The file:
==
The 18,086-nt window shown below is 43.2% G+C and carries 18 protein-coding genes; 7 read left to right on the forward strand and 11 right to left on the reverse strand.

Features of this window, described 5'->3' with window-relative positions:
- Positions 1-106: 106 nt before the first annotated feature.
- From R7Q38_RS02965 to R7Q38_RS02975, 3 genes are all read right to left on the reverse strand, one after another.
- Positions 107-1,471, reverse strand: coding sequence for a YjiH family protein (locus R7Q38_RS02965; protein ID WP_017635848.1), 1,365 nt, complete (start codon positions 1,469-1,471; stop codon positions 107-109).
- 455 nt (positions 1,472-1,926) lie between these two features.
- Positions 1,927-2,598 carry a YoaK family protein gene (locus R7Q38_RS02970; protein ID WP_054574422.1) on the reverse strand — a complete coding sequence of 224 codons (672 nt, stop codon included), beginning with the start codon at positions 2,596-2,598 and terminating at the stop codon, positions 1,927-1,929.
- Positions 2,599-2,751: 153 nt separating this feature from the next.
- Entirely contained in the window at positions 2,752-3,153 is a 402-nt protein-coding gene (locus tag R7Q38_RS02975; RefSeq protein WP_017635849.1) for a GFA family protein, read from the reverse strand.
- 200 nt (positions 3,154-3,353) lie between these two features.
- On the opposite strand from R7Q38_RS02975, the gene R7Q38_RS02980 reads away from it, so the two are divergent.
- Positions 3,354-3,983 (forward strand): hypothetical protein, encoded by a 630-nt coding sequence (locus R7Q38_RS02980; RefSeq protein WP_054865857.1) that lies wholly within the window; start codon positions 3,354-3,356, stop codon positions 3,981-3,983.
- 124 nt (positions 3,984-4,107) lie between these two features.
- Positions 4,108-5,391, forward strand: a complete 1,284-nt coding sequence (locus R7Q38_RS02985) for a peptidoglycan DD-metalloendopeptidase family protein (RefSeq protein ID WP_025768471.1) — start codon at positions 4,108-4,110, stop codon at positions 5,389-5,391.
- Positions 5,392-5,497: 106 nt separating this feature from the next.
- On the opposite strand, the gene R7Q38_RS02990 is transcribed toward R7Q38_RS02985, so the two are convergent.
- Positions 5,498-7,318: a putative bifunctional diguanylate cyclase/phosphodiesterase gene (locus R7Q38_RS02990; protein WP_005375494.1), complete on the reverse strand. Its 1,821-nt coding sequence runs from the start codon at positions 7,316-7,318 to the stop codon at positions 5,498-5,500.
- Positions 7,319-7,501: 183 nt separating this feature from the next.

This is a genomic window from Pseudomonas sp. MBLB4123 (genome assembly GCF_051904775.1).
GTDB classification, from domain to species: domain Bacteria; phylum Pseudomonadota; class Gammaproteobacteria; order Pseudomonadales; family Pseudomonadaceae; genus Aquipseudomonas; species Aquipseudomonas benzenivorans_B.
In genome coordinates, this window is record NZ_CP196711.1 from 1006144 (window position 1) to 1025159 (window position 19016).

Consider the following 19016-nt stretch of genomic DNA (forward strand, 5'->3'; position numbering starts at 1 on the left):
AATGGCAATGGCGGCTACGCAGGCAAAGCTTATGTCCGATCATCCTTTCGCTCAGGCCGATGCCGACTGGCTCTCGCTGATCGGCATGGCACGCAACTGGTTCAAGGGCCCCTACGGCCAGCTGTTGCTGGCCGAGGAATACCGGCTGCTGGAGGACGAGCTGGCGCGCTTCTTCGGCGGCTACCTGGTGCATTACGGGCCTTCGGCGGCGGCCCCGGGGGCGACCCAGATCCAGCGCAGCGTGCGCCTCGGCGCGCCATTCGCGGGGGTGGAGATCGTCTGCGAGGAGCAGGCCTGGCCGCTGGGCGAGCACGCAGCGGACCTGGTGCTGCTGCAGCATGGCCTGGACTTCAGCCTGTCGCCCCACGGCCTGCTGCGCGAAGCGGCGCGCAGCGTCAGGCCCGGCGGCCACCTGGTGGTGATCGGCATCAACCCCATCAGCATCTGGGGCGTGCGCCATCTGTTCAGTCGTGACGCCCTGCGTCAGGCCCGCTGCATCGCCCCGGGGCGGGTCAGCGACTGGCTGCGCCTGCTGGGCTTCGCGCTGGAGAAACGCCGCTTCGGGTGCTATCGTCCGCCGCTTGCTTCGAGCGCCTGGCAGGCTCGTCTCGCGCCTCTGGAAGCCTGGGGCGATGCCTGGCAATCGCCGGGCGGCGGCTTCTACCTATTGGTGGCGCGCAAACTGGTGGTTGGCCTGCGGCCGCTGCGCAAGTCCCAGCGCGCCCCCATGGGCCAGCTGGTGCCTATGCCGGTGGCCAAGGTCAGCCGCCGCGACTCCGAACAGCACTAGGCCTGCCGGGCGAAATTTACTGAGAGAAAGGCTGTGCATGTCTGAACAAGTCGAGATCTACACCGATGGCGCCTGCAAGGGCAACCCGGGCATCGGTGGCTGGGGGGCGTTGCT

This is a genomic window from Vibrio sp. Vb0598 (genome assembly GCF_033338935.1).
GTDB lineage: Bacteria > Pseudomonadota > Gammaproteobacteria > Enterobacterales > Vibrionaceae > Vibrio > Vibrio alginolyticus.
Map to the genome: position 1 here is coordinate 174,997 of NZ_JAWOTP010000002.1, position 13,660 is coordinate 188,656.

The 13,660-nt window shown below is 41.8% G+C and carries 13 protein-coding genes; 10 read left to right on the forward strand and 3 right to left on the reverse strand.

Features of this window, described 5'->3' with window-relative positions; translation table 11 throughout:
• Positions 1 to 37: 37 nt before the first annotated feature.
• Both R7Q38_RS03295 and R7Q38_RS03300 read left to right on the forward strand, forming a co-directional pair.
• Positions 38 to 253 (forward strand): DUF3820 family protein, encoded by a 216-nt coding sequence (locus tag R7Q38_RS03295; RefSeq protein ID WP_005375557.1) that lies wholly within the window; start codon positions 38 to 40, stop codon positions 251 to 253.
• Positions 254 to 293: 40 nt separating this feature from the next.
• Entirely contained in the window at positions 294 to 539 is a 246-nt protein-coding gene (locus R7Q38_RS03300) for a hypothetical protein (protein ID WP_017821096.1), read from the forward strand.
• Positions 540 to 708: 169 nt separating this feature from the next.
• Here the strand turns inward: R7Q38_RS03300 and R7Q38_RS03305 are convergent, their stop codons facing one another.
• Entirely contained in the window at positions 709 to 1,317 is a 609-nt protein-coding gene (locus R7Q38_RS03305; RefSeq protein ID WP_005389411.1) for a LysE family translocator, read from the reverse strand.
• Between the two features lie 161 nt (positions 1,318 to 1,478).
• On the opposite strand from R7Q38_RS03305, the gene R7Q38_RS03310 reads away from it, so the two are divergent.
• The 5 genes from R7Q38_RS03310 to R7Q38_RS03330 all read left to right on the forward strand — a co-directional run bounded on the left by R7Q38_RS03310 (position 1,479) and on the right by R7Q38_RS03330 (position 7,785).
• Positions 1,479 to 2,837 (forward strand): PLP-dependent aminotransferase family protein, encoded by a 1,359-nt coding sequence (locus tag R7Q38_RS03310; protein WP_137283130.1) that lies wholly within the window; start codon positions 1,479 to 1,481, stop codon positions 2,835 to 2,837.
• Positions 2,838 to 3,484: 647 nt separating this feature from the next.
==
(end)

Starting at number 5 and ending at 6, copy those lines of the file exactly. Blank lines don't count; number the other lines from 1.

- Positions 107-1,471, reverse strand: coding sequence for a YjiH family protein (locus R7Q38_RS02965; protein ID WP_017635848.1), 1,365 nt, complete (start codon positions 1,469-1,471; stop codon positions 107-109).
- 455 nt (positions 1,472-1,926) lie between these two features.